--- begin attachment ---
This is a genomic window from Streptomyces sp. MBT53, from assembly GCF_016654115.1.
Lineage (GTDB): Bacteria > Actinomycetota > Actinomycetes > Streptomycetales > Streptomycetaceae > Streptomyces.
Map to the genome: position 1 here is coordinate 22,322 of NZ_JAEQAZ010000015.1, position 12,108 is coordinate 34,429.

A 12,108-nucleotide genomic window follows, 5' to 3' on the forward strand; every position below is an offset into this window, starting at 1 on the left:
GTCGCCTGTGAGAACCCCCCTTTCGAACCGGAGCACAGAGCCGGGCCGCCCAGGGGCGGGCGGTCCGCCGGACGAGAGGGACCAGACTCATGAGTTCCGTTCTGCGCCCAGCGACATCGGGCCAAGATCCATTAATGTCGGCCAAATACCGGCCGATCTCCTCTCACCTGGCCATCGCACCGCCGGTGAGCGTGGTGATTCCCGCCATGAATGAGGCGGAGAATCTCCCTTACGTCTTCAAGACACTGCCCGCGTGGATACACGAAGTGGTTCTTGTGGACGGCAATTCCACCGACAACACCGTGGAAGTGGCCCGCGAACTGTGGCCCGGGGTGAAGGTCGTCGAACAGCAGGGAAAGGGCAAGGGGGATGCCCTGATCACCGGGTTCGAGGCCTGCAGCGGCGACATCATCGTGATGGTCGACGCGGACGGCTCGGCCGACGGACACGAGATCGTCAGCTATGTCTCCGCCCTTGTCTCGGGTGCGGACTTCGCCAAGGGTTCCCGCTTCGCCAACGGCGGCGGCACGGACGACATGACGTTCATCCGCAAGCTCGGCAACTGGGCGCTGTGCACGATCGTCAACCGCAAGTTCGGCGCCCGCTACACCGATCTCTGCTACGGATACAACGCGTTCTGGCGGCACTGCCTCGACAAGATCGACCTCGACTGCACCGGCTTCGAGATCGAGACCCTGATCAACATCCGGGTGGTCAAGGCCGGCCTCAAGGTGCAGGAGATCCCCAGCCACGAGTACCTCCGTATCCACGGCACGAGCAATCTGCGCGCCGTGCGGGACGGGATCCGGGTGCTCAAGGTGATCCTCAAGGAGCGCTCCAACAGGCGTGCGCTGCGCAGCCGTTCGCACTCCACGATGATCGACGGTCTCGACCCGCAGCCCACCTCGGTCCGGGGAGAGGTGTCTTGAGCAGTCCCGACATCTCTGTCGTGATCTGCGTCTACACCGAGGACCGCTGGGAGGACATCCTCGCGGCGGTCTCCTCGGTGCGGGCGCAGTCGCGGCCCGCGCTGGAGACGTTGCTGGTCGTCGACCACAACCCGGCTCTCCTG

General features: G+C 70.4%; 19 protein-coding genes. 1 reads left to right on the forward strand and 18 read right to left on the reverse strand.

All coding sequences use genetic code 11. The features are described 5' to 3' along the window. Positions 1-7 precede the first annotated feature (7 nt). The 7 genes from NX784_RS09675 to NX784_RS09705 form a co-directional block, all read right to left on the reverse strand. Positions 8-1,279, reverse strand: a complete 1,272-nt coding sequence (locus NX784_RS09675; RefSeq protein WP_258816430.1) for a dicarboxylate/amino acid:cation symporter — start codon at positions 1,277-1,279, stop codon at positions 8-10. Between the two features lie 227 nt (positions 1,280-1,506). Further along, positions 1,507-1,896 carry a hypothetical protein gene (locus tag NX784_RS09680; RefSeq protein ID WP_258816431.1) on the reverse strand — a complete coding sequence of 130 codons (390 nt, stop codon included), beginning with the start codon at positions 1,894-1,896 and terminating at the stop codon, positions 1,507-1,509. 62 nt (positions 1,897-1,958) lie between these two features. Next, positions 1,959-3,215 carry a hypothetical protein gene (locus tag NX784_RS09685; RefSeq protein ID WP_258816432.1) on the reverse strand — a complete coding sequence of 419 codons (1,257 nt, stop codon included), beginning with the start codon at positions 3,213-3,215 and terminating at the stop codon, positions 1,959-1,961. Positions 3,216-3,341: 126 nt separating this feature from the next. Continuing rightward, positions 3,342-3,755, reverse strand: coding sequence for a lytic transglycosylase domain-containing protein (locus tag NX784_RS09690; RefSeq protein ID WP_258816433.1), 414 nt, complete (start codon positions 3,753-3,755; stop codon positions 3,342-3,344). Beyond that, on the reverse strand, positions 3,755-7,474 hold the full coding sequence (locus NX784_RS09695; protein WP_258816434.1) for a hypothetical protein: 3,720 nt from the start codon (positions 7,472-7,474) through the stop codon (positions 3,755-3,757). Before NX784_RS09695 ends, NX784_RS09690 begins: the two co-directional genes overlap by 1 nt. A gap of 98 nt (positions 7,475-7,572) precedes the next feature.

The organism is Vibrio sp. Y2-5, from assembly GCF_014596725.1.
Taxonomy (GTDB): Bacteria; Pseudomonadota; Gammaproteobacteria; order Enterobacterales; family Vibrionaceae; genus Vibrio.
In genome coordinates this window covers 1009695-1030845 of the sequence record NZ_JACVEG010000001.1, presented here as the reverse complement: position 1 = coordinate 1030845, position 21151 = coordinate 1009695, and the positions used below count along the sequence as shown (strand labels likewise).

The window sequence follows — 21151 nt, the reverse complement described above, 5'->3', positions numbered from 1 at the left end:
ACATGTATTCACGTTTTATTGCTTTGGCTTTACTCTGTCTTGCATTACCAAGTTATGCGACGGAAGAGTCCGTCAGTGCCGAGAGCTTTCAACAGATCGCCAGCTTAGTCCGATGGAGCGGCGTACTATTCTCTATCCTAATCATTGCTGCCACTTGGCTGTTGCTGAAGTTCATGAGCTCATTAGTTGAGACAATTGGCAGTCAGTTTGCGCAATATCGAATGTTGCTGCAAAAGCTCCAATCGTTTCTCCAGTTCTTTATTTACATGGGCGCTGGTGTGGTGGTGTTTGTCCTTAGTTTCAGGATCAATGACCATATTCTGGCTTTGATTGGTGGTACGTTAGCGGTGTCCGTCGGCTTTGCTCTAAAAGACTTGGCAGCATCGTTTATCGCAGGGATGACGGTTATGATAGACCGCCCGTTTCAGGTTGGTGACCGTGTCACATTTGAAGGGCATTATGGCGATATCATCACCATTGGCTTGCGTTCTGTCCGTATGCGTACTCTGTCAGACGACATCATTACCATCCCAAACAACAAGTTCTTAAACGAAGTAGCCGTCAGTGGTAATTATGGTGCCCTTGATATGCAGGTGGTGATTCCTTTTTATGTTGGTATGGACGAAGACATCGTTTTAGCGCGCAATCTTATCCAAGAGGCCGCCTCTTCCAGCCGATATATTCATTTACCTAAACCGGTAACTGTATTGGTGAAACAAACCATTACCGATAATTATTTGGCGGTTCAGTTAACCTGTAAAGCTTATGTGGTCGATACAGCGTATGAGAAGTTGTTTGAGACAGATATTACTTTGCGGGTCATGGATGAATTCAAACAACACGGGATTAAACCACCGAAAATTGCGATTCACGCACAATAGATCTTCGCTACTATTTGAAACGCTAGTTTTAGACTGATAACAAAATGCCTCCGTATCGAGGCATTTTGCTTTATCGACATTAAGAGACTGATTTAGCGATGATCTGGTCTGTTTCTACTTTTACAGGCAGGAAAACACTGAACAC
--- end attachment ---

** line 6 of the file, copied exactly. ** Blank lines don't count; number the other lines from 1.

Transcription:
General features: G+C 70.4%; 19 protein-coding genes. 1 reads left to right on the forward strand and 18 read right to left on the reverse strand.